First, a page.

When I was a teenager, I sang in the church choir and we had prepared a program that was well-attended. It was a stormy Northwest day and I kid you not-with our voices raised in a resounding crescendo, singing "He is the light…"-all the lights went out in the church, and stayed out. The choir director frowned, but continued directing adamantly. After a short pause while we listened to the tittering from the now-dark pews, we continued singing.
My brothers and I loved it when the power went out. It meant popcorn and hot chocolate (and maybe more) cooked on top of our woodstove. And as I look back, I think it also held meaning that everyone would come out of their bedrooms and gather near the stove-together. I re-create the family time with my kids now when the same happens. With no (or limited if we are hooked into a generator) TV or electronic distractions, it’s an ideal time to play board games all together by the light of a lamp.
If your Rich’s stove has a surface that can be cooked on and heats enough to do so (check with Rich’s or the manufacturer about that first as some surfaces do not get hot enough to cook on), here are some things to remember:
- Cast iron works the best at distributing heat evenly and taking the wear and tear.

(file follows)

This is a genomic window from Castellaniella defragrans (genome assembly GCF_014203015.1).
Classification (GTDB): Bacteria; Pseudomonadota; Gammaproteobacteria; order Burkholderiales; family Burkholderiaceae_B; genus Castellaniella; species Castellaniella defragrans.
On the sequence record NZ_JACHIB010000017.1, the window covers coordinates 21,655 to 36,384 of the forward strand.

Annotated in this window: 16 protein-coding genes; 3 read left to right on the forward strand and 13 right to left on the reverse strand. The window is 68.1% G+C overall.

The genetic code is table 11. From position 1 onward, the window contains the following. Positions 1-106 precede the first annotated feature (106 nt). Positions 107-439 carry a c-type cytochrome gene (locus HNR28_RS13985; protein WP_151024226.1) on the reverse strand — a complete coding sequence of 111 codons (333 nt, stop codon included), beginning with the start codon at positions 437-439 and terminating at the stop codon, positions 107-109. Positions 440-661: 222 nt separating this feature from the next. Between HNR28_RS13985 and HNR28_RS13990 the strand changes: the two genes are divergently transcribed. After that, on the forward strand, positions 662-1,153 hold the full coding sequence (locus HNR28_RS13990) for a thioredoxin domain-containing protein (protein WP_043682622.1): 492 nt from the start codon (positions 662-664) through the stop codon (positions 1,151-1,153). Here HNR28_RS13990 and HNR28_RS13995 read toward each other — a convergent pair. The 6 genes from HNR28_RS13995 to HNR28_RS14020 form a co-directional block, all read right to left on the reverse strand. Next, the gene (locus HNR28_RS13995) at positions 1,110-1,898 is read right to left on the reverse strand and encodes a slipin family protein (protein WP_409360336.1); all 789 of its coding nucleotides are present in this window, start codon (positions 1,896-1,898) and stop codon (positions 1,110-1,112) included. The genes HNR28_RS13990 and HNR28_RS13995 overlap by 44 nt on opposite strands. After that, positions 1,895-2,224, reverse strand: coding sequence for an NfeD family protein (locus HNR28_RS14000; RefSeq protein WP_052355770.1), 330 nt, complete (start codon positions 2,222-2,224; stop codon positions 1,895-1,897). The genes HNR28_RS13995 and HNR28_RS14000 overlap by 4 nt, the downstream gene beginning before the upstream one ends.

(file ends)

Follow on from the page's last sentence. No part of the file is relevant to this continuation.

- Recipes requiring temperature adjustments are more difficult, unless it is a gas stove with various heat settings.
- Food should be watched carefully while cooking as it may heat (and burn) faster.
- Multiple dishes are harder. Try for the one-skillet combination meals.
- Keeping a pot on the stove with hot water is handy and acts as a humidifier-just make sure the water doesn’t all evaporate.
- Supplies you would normally buy for a camping trip-such as a long-handled butane lighter or camp stove toaster (see pic)-will make your cooking easier.
- If your refrigerator is not being used to store food, it comes in handy to stack dirty dishes in until you can clean them (also keeps smell to a minimum).
What’s your favorite power outage story? Please comment and let us know.